used to finance investment. As long as total private savings do not rise enough to offset the increase
in the present value of future tax liabilities stemming from the prospective bailout, less total loans
will be allocated for capital purchases. This, in turn, implies that the capital stock will fall over
time, leading to a persistent decline in output. The banks cannot run the Ponzi scheme forever
— eventually the new deposits will not be enough to pay off old depositors. At this stage, the
government will have no option but to bail the banks out.

       The delay in the government bailout acts similarly to the crowding out effect that, in many
models, the government debt has on investment. One way to see this in our model is to suppose that
the government immediately bails the banks out, financing the bailout by issuing new debt. Absent
Ricardian Equivalence, private savings will not rise enough to offset the new government debt.
Consequently, the capital stock will fall, and so will output. The same effect arises in a number
of cases that do not rely on the failure of Ricardian Equivalence, for example, when taxes are
distortionary, or when the government finances the bailout by decreasing government purchases.1
       The existing literature has provided alternative hypotheses linking Japan’s weak financial sector
and its slowdown. For example, it is often claimed that the weak financial sector caused a credit
crunch, i.e., an inability of Japanese firms to finance profitable projects (e.g., Bayoumi, 2000, and
Shimizu, 2000). A related argument is that Japanese firms found it difficult to borrow because
the value of their collateral (mostly real estate) declined precipitously over the past decade (e.g.,
Ramaswamy, 2000). While a priori appealing, these explanations have received limited support
from existing empirical studies.2
       Another explanation is that Japan’s poor economic performance was productivity driven. Hayashi
and Prescott (2002) show that the decline in the growth rate of TFP played a significant role in
the slowdown of Japan’s economy.3 Hubbard (2002) states that “...the real problem is that cap-
ital is not being allocated to its most productive uses.” Kashyap (2002a, 2002b) argues that the
slowdown partly reflects the presence of a large number of inefficient and unprofitable firms, so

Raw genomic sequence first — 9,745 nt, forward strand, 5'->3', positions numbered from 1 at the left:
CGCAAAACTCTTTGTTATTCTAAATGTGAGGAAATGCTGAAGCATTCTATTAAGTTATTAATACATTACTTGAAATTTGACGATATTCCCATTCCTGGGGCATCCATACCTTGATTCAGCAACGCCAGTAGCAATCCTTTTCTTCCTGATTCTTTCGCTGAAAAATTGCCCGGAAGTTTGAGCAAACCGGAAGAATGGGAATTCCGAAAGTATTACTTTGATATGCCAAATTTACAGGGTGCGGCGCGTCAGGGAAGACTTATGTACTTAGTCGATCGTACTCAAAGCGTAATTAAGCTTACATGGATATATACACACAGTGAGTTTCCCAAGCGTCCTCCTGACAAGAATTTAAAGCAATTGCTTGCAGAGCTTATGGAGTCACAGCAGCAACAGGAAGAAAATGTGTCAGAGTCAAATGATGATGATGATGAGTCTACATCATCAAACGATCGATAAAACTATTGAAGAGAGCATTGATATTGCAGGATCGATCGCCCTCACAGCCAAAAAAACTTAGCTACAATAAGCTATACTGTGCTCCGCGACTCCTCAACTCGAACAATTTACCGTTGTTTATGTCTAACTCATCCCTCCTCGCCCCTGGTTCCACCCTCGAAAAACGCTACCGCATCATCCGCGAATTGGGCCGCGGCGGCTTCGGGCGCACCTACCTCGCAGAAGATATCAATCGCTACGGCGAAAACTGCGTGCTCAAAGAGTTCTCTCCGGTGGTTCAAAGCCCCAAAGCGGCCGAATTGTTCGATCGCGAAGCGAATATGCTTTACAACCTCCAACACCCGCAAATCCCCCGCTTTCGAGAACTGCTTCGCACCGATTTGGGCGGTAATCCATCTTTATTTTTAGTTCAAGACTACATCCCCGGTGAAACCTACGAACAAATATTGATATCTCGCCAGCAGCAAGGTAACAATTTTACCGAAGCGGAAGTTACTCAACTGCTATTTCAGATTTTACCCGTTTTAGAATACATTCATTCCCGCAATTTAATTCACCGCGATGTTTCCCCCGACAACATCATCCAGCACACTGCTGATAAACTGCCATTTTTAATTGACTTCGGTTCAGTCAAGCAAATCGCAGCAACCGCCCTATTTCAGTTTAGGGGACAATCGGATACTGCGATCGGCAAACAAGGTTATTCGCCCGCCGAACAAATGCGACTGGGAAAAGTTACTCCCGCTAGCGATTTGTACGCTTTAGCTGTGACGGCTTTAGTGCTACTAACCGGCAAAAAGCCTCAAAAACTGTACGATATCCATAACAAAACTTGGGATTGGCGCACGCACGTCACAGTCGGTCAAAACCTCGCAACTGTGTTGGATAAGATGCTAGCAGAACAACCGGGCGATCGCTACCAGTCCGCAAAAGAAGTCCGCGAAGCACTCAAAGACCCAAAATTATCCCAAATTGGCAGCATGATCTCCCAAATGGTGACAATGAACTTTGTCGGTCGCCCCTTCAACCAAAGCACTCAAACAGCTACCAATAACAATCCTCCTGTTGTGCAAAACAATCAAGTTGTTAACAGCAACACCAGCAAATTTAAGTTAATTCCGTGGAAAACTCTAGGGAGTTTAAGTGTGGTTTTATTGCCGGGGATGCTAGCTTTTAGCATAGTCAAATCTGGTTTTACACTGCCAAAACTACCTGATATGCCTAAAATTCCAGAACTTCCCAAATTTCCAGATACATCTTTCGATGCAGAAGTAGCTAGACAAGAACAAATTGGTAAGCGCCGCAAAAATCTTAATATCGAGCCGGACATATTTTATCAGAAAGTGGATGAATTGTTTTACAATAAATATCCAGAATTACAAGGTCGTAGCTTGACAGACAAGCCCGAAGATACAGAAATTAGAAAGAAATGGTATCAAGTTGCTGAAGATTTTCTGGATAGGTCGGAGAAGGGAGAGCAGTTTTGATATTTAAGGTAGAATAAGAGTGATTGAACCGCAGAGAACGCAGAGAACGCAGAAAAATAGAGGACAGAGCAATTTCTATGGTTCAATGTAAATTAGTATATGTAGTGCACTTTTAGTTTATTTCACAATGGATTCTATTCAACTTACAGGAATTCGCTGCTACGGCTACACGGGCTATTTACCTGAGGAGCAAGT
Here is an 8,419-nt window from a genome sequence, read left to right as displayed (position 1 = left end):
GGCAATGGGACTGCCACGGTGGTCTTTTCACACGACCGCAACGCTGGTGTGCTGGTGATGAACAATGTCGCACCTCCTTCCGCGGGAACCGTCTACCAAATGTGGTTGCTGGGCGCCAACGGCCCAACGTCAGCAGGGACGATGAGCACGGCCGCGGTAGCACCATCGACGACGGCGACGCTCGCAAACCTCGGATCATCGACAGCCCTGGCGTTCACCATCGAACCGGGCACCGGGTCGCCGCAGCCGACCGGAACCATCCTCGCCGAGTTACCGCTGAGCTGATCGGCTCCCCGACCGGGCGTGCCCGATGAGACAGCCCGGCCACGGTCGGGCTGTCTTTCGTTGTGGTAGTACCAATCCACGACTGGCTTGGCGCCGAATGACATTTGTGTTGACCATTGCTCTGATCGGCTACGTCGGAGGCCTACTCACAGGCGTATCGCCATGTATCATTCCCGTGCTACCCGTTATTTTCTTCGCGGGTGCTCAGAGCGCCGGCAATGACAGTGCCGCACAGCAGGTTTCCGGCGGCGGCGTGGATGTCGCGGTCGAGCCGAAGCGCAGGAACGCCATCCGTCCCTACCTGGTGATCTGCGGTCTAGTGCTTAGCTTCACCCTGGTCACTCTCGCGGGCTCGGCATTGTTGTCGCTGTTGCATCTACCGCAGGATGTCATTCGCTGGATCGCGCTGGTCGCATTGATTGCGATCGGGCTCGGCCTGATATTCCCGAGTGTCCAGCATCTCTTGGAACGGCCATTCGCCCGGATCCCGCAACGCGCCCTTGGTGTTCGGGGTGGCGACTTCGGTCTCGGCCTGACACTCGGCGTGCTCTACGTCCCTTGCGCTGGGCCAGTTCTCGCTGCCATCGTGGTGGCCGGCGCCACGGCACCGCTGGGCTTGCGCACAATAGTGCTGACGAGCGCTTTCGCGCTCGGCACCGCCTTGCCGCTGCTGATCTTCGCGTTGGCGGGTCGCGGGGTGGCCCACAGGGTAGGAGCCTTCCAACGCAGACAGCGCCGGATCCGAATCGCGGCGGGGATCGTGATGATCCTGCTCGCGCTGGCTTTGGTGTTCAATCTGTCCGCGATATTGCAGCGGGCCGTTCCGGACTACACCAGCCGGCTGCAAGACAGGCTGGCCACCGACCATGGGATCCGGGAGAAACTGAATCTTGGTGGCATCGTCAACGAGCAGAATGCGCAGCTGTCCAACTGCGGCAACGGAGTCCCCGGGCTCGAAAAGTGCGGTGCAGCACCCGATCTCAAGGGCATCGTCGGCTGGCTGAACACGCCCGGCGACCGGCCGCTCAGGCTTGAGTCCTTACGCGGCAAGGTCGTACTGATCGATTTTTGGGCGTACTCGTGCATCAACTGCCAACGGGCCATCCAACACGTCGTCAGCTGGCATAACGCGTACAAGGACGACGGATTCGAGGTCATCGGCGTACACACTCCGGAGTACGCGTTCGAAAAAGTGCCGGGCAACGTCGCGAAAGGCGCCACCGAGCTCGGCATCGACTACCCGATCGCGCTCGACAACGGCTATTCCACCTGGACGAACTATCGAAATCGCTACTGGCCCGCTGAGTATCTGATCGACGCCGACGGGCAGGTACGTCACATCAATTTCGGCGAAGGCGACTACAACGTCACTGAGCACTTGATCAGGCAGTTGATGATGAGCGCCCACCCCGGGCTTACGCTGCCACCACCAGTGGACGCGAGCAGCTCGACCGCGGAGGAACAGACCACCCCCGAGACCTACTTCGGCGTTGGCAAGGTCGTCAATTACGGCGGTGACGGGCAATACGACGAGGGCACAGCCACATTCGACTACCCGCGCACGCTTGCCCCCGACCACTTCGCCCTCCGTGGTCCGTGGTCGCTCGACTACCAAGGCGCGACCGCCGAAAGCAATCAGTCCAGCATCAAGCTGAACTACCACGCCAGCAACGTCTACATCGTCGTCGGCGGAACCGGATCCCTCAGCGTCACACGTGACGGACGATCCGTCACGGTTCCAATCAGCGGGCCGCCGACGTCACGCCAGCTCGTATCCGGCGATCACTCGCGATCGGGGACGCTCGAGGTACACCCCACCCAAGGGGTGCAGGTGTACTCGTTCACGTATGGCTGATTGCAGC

called “zombies”, which “...distort competition. Other firms that could enter an industry or gain
market share are held back...”(Kashyap, 2002b, p.54). The basic idea is that banks were unwilling
       In an earlier version of this paper, Barseghyan (2002), we provide an extensive discussion of such cases. Dekle
and Kletzer (2003) show that in an economy in which the government taxes the interest earned by the depositors to
pay for the bailout, aggregate savings decline and so does investment.
     After analyzing several data sources, Hayashi and Prescott (2002) conclude that “there is no evidence of profitable
investment opportunities not being exploited due to lack of access to capital markets”. For more details, see Hayashi
and Prescott (2002) and references therein.
     Jorgenson and Motohashi (2003) suggest that the decline in the growth rate of TFP in the 1990s was smaller
than it was originally thought. Chakraborty (2005) conducts the business cycle accounting exercise of Chari et al.
(2006) for Japan and finds that though technology shocks are important, “they are by no means enough to account
for the observed economic fluctuations during this period. Shocks that propagate themselves as investment wedges
play a major role.”

to disclose bad loans. Consequently they supported non-performing zombie firms by offering low
cost loans.4 Because of this, zombie firms continued to operate and dragged overall productivity
down. Caballero et al. (2008) provide empirical evidence which supports this idea.
       In this paper we argue that a part of the decline in TFP observed in Japan can be caused by the
delay in the government bailout. This decline reflects a rise in the fraction of low productivity firms
that are operating, as, it is argued, was the case in Japan. In our model, built upon Hopenhayn’s